The Singapore government has renewed its emphasis on cybersecurity due to the increase in incidents affecting the private and public sectors both domestically and around the world. As a result, Singapore set up its Cyber Security Agency (CSA) on April 1, 2015, to oversee strategy, education, outreach and industry development. On April 11, 2016, Dr. Yaacob Ibrahim, Minister for Communications and Information, announced that the government would develop a Cybersecurity Act (Cybersecurity Bill), which is expected to be tabled in Parliament next year.
The draft of the Cybersecurity Bill has not been circulated. However, Dr. Yaacob outlined four possible features: assurance that critical information infrastructure (CII) (e.g., energy, water, transportation, government, media, finance, security and emergency services) operators are proactive in maintaining cybersecurity; a mandatory reporting requirement for security breaches; wider powers for the CSA to manage cybersecurity incidents; and higher standards for cybersecurity providers.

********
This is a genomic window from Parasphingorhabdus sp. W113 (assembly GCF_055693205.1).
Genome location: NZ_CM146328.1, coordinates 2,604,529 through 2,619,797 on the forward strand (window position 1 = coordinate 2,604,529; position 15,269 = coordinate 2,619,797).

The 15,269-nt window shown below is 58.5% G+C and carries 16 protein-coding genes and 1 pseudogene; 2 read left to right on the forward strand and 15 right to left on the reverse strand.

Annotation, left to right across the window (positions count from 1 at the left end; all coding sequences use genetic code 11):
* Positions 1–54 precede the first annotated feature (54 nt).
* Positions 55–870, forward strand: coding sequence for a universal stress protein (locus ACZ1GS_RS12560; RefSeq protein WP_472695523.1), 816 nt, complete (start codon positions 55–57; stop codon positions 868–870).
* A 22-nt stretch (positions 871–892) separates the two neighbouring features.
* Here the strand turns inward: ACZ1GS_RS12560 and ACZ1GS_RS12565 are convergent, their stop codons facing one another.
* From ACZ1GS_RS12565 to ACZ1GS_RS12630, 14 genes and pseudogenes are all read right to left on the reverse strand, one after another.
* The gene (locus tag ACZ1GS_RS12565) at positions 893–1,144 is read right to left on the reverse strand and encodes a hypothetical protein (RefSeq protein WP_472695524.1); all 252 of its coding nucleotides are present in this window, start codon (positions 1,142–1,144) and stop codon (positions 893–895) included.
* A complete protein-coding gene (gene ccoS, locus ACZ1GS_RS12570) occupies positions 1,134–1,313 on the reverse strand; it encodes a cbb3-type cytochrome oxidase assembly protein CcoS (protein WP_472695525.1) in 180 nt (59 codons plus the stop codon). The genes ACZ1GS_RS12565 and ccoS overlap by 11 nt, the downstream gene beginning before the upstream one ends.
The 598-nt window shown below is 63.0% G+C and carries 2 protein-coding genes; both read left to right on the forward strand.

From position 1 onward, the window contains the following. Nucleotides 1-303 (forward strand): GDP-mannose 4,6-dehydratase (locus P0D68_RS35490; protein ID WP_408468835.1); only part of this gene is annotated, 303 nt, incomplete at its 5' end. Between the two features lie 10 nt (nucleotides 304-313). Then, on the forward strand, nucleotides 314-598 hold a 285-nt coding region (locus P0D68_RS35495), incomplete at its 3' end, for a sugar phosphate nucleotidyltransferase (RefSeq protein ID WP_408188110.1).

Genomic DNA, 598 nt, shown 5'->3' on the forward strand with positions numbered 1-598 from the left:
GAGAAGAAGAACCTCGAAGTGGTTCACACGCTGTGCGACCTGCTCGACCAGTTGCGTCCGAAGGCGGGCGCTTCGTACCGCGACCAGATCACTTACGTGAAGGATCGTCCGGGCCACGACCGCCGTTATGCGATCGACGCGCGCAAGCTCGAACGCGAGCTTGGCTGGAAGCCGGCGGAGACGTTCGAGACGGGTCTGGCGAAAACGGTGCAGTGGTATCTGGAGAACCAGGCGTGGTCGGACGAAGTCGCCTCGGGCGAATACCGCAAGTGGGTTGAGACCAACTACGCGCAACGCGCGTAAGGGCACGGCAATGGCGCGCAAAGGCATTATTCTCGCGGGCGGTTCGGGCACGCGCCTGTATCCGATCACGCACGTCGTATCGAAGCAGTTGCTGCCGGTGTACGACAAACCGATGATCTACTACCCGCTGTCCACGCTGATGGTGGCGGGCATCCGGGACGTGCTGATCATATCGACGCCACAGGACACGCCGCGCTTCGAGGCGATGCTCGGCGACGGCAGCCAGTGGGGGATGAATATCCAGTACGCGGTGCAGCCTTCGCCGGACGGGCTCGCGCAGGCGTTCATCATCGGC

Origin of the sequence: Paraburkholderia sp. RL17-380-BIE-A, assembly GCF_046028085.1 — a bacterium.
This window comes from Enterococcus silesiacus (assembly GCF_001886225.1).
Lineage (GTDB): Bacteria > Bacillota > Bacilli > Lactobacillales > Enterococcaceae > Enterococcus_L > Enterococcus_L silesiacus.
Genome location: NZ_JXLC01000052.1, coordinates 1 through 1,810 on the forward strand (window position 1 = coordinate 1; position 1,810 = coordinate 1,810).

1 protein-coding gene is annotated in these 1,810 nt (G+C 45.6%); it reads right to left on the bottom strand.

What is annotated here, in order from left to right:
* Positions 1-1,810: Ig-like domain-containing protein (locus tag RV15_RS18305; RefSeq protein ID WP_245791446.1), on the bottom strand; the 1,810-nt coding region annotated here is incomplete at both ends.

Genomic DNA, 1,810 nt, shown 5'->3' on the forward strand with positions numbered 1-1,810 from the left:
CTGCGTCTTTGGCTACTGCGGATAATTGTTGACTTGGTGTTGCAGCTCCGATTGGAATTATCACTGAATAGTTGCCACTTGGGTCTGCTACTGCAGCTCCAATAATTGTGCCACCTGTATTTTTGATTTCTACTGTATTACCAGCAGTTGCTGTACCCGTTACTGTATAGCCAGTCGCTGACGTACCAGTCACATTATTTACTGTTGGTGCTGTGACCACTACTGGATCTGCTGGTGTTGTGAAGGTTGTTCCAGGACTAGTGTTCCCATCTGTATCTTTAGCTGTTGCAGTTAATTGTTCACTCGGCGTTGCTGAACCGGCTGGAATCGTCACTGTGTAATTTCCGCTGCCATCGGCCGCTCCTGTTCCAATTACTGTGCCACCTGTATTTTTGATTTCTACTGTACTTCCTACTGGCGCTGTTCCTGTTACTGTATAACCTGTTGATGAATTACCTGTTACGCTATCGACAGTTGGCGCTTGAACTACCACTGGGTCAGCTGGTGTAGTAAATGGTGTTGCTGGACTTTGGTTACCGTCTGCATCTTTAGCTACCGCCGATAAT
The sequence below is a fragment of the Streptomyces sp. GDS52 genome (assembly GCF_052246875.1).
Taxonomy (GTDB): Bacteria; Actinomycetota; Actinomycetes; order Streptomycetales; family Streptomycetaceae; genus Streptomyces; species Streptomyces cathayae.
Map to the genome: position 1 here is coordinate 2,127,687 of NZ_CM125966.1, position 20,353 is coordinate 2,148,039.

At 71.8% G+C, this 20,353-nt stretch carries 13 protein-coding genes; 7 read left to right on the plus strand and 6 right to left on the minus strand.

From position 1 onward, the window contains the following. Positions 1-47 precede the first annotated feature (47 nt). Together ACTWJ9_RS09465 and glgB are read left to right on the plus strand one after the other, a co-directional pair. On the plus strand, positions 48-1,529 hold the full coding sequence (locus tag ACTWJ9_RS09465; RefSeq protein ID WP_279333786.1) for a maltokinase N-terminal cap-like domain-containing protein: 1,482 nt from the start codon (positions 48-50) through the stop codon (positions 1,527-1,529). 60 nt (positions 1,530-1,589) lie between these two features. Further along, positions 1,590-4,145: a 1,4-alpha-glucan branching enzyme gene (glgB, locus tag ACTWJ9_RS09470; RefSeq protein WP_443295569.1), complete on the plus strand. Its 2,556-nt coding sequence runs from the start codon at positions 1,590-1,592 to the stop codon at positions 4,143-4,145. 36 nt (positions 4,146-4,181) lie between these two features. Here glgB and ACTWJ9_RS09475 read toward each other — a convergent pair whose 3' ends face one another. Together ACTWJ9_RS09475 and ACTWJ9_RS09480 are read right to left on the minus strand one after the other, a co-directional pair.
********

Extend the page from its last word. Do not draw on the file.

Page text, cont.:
While the Cybersecurity Bill is expected to target CII operators, businesses dealing with CII operators could be affected as businesses may be required to cooperate with CII operators when there is a breach. Therefore, businesses may need to plan for how they will support CII operators in the event of an incident. CII operators should pay particular attention to mandatory reporting obligations, as compliance measures addressing cybersecurity incidents will have to be introduced to ensure effective reporting. Given the increasing prevalence of cybersecurity incidents, businesses will need to mitigate risks and train their personnel with regard to managing and dealing with cybersecurity risks and incidents.